February 08 , 2008



"The rats! Ugh, the rats!" cried beautiful Mrs. Tiralla, as she stood in the cellar with her maid. They had gone down to fetch some of the pickled cabbage from the tub in the corner in order to cook it, and the maid was carrying the lamp whilst Mrs. Tiralla held the earthenware dish. But now she let it fall with a piercing shriek, and lifted her skirts so high that you could see her gay-coloured, striped stockings, and her neat feet encased in shiny leather slippers.

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"Where are the rats?" The maid laughed and showed all her big white teeth. "I can't see any rats. There are none here, Pani," and she looked at her mistress with a half stupid, half cunning leer on her face. "Pani must have been dreaming, there's not a living thing in the cellar except Pani and Marianna. Sh! sh! hark!" She bent her head and listened for a moment; then she shook it and laughed again. "Rats would patter, but there's no sound of anything."

She raised the lamp, so that the light shone all around. Gliding shadows fell on the black walls gleaming with moisture, and showed up the cracks in [Pg 2]the rough masonry, the places where the bricks were crumbling away, and the dark corners in which hung big spider-webs. It was the old cellar of an old house in which the two women were standing, and a very neglected one to boot. It had never been cleared. Turf and coals, all higgledy-piggledy, were stored away near the tub containing the Sauerkraut; and amongst the many wine bottles that lay scattered about on the floor there were just as many empty ones as full ones. The shelves, which once upon a time had reached half-way up the cellar walls, had fallen to pieces, and were now nothing but a heap of rotting wood. All kinds of rubbish lay amongst the potatoes, and broken hooks, broomsticks, and old pieces of pot stuck out of the sand, into which, here and there, a bundle of herbs had been carelessly thrust, in order to keep it through the winter. The place had never been aired, as there was nothing but a very small grating right at the top, which was never opened; and it smelt foul. The lamp gave a dim light, as though stifled by the mustiness, and the two figures – the clumsy figure of the maid and the more dainty one of the mistress – were encircled by a vaporous, glimmering mist.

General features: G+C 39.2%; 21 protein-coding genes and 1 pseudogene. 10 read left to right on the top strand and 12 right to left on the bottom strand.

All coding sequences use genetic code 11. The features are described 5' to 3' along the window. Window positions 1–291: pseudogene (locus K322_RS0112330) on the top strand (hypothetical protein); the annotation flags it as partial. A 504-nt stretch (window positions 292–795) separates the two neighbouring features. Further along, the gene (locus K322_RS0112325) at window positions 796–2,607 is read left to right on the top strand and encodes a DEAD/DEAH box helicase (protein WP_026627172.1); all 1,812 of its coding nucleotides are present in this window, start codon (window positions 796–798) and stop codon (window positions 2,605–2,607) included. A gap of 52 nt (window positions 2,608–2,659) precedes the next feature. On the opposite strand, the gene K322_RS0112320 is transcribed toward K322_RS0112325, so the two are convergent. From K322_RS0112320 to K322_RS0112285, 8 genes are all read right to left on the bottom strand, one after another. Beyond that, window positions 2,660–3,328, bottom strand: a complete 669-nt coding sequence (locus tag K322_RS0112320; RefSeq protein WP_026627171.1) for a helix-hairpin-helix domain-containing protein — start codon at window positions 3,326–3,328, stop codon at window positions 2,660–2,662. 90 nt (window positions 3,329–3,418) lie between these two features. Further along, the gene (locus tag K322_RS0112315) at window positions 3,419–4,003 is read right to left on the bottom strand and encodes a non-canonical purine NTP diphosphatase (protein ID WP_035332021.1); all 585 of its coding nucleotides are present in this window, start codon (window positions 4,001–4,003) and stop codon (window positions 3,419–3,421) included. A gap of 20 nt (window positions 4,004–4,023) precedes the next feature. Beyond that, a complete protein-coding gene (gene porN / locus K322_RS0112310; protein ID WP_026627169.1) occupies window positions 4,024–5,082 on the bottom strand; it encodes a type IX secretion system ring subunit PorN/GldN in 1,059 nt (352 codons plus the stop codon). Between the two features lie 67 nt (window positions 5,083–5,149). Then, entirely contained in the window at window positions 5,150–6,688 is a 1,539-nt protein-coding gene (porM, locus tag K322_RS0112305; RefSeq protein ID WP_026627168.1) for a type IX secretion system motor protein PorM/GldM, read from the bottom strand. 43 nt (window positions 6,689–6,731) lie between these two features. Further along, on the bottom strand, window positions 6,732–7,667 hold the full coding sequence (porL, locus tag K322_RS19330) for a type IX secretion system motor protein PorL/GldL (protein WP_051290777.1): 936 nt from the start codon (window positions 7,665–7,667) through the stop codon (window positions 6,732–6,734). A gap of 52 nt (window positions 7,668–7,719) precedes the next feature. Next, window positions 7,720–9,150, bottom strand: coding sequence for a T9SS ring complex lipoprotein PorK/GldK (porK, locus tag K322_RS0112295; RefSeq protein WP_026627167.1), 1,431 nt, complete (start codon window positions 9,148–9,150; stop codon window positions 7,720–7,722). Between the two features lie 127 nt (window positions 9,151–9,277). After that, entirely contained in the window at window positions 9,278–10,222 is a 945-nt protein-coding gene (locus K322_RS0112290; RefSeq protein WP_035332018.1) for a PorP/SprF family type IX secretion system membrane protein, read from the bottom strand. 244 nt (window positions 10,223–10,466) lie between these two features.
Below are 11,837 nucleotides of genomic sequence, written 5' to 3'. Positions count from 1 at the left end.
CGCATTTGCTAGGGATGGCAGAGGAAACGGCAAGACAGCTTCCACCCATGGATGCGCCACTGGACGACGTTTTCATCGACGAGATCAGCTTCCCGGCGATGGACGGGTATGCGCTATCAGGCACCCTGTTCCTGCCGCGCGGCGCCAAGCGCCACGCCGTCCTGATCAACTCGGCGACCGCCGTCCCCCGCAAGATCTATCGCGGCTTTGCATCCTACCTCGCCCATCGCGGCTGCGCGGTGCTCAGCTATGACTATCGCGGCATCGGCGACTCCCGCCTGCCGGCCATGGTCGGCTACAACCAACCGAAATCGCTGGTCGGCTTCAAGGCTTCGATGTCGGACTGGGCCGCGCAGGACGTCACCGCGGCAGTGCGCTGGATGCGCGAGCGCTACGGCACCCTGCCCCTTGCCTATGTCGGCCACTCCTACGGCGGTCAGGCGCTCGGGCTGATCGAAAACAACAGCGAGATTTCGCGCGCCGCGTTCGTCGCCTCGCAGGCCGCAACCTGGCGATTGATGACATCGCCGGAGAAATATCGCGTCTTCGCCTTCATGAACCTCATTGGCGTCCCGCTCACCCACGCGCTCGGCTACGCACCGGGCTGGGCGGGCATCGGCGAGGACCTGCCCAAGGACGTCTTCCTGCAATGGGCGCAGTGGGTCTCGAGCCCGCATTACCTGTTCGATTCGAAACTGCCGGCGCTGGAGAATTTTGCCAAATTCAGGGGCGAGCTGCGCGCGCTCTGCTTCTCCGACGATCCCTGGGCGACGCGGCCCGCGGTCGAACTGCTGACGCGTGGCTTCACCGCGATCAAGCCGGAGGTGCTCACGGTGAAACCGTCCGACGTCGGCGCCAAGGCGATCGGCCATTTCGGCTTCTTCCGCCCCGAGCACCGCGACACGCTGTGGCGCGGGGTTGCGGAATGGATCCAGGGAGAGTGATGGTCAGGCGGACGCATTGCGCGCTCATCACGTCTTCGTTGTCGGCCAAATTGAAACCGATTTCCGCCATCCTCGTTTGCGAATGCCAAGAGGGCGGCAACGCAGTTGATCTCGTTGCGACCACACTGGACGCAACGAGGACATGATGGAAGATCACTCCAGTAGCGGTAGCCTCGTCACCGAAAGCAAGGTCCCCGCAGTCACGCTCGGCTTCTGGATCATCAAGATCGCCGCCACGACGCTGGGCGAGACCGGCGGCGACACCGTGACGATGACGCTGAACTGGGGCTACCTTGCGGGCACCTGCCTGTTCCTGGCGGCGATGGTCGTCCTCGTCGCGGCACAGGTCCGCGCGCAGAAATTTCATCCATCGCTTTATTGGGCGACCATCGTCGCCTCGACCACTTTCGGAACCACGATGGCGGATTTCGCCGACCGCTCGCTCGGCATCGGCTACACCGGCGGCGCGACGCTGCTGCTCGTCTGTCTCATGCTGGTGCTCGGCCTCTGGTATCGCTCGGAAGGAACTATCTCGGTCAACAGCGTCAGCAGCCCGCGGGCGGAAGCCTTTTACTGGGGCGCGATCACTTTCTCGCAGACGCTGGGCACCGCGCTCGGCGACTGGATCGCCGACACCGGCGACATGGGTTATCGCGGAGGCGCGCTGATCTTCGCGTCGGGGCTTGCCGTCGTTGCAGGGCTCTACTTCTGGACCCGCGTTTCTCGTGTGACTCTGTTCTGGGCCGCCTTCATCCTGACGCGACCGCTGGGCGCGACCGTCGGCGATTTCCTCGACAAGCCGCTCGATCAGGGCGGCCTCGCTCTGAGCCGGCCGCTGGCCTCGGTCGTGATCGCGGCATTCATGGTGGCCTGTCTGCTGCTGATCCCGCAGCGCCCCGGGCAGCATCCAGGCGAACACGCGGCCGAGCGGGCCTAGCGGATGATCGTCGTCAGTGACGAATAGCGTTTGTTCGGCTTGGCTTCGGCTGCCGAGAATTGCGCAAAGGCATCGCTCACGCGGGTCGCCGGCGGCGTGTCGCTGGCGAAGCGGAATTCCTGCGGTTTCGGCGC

"But there are rats here, do you see, do you hear? Ugh!" Mrs. Tiralla again gave a loud shriek, her face was pale, and, opening her sparkling eyes wide as if with terror, she seized hold of the girl's arm. "There was one! Ugh! Horrid animal!" She shook herself and gave a jump, as if one of the long-tailed monsters were already creeping up her warm body.

"Holy Mother!" As though infected with the exaggerated fear of her mistress, the maid now also gave a shrill scream and let the lamp fall, as her mistress [Pg 3]before the dish. It broke into many pieces and went out. They stood in pitch darkness.

"You stupid girl!" screamed her mistress nervously, and raised her hand as if to strike her.

The maid ducked down and jumped aside, as though she could see the lifted hand in spite of the darkness; her suppressed chuckling was heard in a distant corner of the cellar.

"If Pani is going to hit me, ha-ha! I shall stop here, ha-ha!"

"Nonsense. Hit you? I shouldn't think of such a thing," protested Mrs. Tiralla, trying to conciliate her. "Just come here. Give me your hand."

"Oh, no, no! I am sure Pani will hit me."

"Give me your hand, I say – at once. I'm not going to do anything to you, stupid. Marianna, where are you?"

Beautiful Mrs. Tiralla now seemed to be seized with real terror – a terror that was much more genuine than before. Her voice trembled with anxiety, her bosom heaved and sank rapidly; one moment she felt quite cold and the next her head burnt. Ugh! how dark it was. Just like a grave! She felt icy cold right down her back. Ah, how dreadful to be here in the dark, quite alone with those thoughts.

"Marianna!" She cried so loudly that it echoed from the vaulted roof. "Marianna, where are you?"

No answer.

"Marianna, I'll give you my silk apron which you like so much. Marianna, but where are you?"

"Why, I'm here. I only went a couple of steps away from you. Here, Pani, here." The girl's warm hand seized hold of her mistress's cold, moist fingers, "So that Pani doesn't knock against anything," she whispered in an ingratiating voice.

[Pg 4]

Thus hand-in-hand the two women groped their way in the dark, until they came to the cellar steps.